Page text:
Last June the Internet Corporation for Assigned Names and Numbers (ICANN) announced that it would be changing its rules on generic top level domains (gTLDs) with effect from 2012 in order to allow any organisation (public or private) to apply to establish a gTLD registry for almost any word, with up to 1,000 new registrations per annum. Its announced rationale for so doing was “to increase competition and choice”.
The application period (for the first round of applications) opened on 12 January 2012, and will last for three months. Each applicant will be required to pay (amongst other costs) an evaluation fee of $185,000 and (if successful) annual administration fees of at least $25,000.
It is important to understand that this represents not simply a “new set of domain names”, but a (potentially very large) number of free-standing domain registry businesses that are linked into and support the Domain Name System. Furthermore, it constitutes on any view a very major potential change, in that the current number of gTLDs (22) could multiply to a thousand within the next 12-18 months.
Further information on the procedural rules may be found via http://newgtlds.icann.org.
Which words can be applied for?
ICANN’s rules contain relatively few restrictions on the types of words that can be the subject of applications for new gTLDs. They could thus extend not only to ordinary words in the vocabulary, but also to (amongst others) place names, personal names, derogatory words (with some exceptions) and brand names.
If the same word is the subject of two or more simultaneous applications by different parties, then, the decision on the successful candidate will be dictated (failing an agreement between the applicants, and in the absence of a sufficient ‘community interest’) by an auction process.
What are the implications for trade marks?
The long-term implications for trade marks could be major indeed. In contrast to trade mark registrations (which can currently co-exist in separate registry classes, and in separate national registries), a word that becomes the subject of a successful new gTLD application will effectively enjoy global exclusivity, in that no other person will be able to operate an identically-named gTLD registry, and could thus (if the progress of the internet proceeds at its current rate) become something akin to a virtual exclusive world-wide brand.
In the meantime, major organisations representing brands and their owners (including the Association of National Advertisers and the Interactive Advertising Bureau) have strongly criticised the new regime as threatening incalculable financial damage to brand owners.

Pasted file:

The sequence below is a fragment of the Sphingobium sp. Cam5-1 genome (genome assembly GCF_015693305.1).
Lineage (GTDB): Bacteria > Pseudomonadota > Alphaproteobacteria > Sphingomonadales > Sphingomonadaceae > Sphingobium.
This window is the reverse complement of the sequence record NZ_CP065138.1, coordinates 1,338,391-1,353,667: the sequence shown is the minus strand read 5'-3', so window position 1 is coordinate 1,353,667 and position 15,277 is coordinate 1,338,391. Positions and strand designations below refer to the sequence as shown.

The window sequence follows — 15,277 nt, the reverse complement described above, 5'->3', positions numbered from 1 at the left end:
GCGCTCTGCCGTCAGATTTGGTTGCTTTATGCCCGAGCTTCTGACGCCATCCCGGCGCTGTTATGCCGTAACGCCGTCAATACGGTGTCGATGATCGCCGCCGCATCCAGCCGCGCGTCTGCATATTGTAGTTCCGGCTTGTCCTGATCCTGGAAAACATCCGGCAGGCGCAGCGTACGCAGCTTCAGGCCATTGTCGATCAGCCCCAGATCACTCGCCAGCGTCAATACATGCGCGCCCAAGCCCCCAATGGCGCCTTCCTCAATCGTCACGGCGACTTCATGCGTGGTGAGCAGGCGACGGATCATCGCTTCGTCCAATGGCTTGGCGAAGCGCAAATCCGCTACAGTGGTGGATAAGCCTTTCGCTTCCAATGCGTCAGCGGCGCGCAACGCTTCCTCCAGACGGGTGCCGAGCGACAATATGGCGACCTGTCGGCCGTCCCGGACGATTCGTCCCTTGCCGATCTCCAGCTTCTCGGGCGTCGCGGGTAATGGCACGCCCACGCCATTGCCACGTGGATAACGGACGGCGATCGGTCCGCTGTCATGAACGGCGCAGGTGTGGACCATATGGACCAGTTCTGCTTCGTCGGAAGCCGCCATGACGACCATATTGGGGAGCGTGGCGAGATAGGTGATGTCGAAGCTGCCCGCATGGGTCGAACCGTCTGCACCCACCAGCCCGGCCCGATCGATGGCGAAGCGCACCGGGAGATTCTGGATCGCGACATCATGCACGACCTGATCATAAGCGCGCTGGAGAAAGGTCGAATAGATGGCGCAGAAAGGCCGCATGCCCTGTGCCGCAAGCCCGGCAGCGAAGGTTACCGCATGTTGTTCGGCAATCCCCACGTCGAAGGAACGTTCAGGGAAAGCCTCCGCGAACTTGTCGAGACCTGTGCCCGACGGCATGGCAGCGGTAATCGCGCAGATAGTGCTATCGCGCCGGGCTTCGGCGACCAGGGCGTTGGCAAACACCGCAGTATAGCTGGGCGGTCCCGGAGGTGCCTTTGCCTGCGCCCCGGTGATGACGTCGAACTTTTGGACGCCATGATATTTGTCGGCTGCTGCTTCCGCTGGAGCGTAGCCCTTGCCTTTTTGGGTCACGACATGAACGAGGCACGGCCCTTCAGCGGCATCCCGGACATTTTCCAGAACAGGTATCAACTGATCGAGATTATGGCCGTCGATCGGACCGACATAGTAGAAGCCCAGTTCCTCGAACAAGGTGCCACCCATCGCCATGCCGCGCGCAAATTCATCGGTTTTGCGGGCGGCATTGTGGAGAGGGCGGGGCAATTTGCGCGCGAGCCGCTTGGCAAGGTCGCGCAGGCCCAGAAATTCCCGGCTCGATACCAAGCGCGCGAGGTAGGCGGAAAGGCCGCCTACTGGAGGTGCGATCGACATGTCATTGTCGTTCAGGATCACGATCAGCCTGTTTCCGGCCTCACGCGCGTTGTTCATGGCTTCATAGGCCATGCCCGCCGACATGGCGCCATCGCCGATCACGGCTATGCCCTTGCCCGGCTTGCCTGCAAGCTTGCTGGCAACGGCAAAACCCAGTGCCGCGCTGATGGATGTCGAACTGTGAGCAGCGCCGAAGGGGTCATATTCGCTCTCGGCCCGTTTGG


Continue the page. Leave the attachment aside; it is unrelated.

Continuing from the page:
What should brand owners do?
It is clearly important that brand owners consider adopting a strategy for dealing with the opportunities and risks that the new gTLD regime poses. Strategies could include one or more of the following (amongst others):
– Apply for a new gTLD for one’s brand? Various brand owners (including Canon, Deloittes, Hitachi and IBM) have already been reported as intending to apply for their respective brands to be the subject of a new gTLD registry. The reinforcement to a brand by virtue of it being the subject of one of the new gTLDs could be massive; however, applicants need to bear in mind that the minimum start-up costs in years 1 and 2 are estimated to be up to $1 million per gTLD.
– Apply for a second-level domain within a new gTLD registry? For example, if .toys were to be successfully applied for as a new gTLD registry, a manufacturer of toys under the brand WHIZZO might wish to consider applying for the second-level domain www.whizzo.toys.
– Monitor published gTLD applications, and be prepared to object to those that conflict with one’s IPRs? The use of automated or semi-automated watching services could be very useful for alerting brand owners to published gTLD applications that conflict with their brands. One of the four grounds for lodging objections to a published gTLD application under ICANN’s rules is the ‘Legal Rights Objection’, where an application for a new gTLD constitutes the taking of unfair advantage of a brand, or the unjustifiable impairment of its distinctive character or reputation, or the creation of an impermissible likelihood of confusion with it.
– Register brands with the ‘Trademark Clearinghouse’? The Trademark Clearinghouse is described by ICANN’s rules as a central repository for information to be authenticated, stored and disseminated appertaining to the rights of trade mark holders, and will be independently operated by an ICANN contractor. It appears that registration of a brand with it will or may have a deterrent effect on those who apply for an identical word to be the subject of a new gTLD, and that it will trigger automatic notification of potentially-infringing second-level domain name applications to registrants.